It was like a grain of sand, or a sliver just under the skin, maybe something magical I thought I was feeling. It was elusive at first, rolling away from the pressure of a fingertip. Over weeks, possibly months it grew. Then it seemed as if something was truly there, a tiny bump. An ingrown hair? A lymph node? Eh, it’s nothing.
It became a little secret that I put away for later, later. But then in bed at night I asked my boyfriend, Can you feel this? Is this something? With the touch of his finger, what I’d believed was in my imagination was confirmed with a sleepy Umm hmm.
The doctor’s room was cold, I had on a tiny gown tied awkwardly around my side. As I readjusted myself I noticed my legs were sticking to the paper spread across the examination table. Every time I shifted the paper stuck to my legs. There was a two-year old Sports Illustrated in the magazine rack and a few pamphlets about STDs.
It’s a cyst, the doctor declared, washing his hands with his back to me. So I don’t have to do anything about it? I confirmed. No, it’ll probably just go away in time, nothing to worry about, he said, leaning his back against the sink with his arms crossed against his belly.
So my cyst and I went on our way, on the subway back to my office, back to joking around with coworkers, back on the subway uptown to the tiny apartment I shared with my boyfriend turned fiance.
Every night as I read before bed I’d unconsciously find my hand covering the spot that seemed to me to be getting bigger. It’s getting bigger, isn’t it? I asked my fiance. I think so, yeah, he said, maybe you should get it checked again?
This time I reminded my doctor that my mom had breast cancer. Breast cancer that had returned. You know my grandmother and my mother had breast cancer, right? Again he assured me that it was a cyst. It would just leave an ugly scar if he took it out. Nothing to worry about.
My fiance and I went to my cousin’s Bar Mitzvah in Minnesota. The cyst was uncomfortable. Rubbing against my dress, interfering with my bra. I pulled one of my cousins, an E.R. doctor, to a private spot. Can you look at this? I asked. Looks like a benign fatty tumor, he said, but you should have it taken out.
The next week I went back to my doctor. Look, I said, I’m getting married in a couple of months and this thing is getting big. When I’m wearing my wedding gown and lift my arm you can see the lump. Can you please take it out? The doctor said it was too big to take out in his office. He referred me to a dermatologist. That doctor would take it out. No problem.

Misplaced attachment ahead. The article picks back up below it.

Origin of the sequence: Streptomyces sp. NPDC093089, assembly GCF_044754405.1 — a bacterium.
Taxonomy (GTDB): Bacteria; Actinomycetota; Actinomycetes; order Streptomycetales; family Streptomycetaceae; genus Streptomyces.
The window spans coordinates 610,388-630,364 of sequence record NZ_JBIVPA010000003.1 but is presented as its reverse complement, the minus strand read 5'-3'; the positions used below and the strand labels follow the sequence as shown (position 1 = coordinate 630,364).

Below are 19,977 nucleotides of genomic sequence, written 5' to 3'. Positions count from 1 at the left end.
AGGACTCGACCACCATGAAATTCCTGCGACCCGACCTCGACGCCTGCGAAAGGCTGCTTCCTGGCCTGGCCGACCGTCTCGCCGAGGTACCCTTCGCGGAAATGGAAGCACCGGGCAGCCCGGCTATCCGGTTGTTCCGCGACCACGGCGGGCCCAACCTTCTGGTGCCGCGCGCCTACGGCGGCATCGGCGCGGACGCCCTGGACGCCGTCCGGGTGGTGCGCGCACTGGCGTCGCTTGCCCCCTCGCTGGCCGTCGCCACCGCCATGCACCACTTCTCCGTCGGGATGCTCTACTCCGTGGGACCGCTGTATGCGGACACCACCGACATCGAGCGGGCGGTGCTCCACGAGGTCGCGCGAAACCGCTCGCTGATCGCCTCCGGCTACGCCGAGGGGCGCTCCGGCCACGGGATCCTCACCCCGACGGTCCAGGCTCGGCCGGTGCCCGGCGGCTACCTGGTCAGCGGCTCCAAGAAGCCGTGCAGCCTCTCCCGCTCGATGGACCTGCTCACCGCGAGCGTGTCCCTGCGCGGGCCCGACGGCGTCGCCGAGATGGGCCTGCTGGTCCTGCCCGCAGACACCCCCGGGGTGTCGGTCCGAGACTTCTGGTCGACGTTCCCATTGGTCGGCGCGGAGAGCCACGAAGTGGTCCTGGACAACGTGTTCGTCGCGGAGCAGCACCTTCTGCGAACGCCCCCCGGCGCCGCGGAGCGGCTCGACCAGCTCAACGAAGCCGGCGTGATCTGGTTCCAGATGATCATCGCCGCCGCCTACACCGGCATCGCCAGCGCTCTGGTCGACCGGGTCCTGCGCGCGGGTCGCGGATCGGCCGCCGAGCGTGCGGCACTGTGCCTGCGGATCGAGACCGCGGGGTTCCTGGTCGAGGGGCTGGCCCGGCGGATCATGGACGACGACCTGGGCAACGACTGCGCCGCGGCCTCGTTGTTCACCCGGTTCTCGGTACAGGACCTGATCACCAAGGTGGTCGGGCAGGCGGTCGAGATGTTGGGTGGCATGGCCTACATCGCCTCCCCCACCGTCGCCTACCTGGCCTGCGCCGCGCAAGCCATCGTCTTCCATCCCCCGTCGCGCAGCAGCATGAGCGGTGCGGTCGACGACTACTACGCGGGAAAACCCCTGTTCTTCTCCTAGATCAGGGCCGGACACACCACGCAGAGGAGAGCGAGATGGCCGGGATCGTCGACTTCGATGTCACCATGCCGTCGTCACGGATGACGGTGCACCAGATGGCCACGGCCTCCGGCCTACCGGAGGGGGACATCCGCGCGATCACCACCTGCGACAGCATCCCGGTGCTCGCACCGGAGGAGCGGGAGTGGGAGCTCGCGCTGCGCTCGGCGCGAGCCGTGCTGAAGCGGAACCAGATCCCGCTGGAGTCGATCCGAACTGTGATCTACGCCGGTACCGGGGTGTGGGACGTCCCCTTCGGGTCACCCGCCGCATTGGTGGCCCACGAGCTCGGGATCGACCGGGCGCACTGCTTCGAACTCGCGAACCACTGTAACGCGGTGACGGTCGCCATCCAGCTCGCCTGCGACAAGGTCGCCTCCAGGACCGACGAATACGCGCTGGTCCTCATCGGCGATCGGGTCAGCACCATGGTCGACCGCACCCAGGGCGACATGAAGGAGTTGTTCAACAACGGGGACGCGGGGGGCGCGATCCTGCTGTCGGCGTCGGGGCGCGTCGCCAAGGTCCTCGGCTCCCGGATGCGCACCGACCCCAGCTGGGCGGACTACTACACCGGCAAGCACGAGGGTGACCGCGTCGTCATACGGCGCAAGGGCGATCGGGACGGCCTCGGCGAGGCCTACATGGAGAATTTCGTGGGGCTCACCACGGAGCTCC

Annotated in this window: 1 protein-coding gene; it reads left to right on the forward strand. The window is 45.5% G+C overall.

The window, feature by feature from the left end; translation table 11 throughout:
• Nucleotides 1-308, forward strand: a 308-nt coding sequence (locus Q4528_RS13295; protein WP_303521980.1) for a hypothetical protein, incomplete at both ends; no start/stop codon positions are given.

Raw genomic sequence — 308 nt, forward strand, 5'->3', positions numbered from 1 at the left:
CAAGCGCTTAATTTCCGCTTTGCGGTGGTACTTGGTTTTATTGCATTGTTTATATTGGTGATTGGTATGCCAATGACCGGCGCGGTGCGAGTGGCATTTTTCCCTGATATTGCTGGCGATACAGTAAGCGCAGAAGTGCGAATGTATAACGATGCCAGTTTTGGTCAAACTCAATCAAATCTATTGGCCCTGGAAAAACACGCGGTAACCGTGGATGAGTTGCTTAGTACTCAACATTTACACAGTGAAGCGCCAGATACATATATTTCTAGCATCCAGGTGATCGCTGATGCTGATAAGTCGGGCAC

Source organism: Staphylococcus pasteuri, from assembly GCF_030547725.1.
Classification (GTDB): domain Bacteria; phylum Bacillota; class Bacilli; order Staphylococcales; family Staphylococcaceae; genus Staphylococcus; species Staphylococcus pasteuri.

Can I see it? I asked the dermatologist after he and the resident had removed the lump in his office. It was in a small vial floating innocently enough: white, solid. Not what I imagined a cyst to look like. I made small talk with the doctor, joked around as I always do. He didn’t say much. That night I was in pain. I called the on-call doctor and said that Advil wasn’t cutting it. You really shouldn’t be in this much pain she said.
A week later I hadn’t heard from the dermatologist’s office. Wedding plans overwhelming me. Flowers, music, the Rabbi and Cantor, where were out-of-town guests staying? I called the dermatologist’s office. We had to send it to a different lab for more testing, the doctor said, I’ll call you.
A week later a phone call at work. The doctor would like to see you in his office as soon as possible. My stomach dropped. I tried to put it out of my mind. But something wasn’t right. My fiance met me at the doctor’s office.
We were escorted to the back of the office, to a dark paneled room with medical encyclopedias and family photos. My fiance and I held hands, my knee bounced up and down, up and down. The small staccato of my knee was the only sound.
Soon the doctor came in, sat down behind his desk, and said I got the pathology back and unfortunately what we took out was malignant. It is cancer.
I have cancer? I looked at my fiance, soon to be my husband, and said FUCK, FUCK, FUCK, FUCK, FUCK.
Read PART 2 here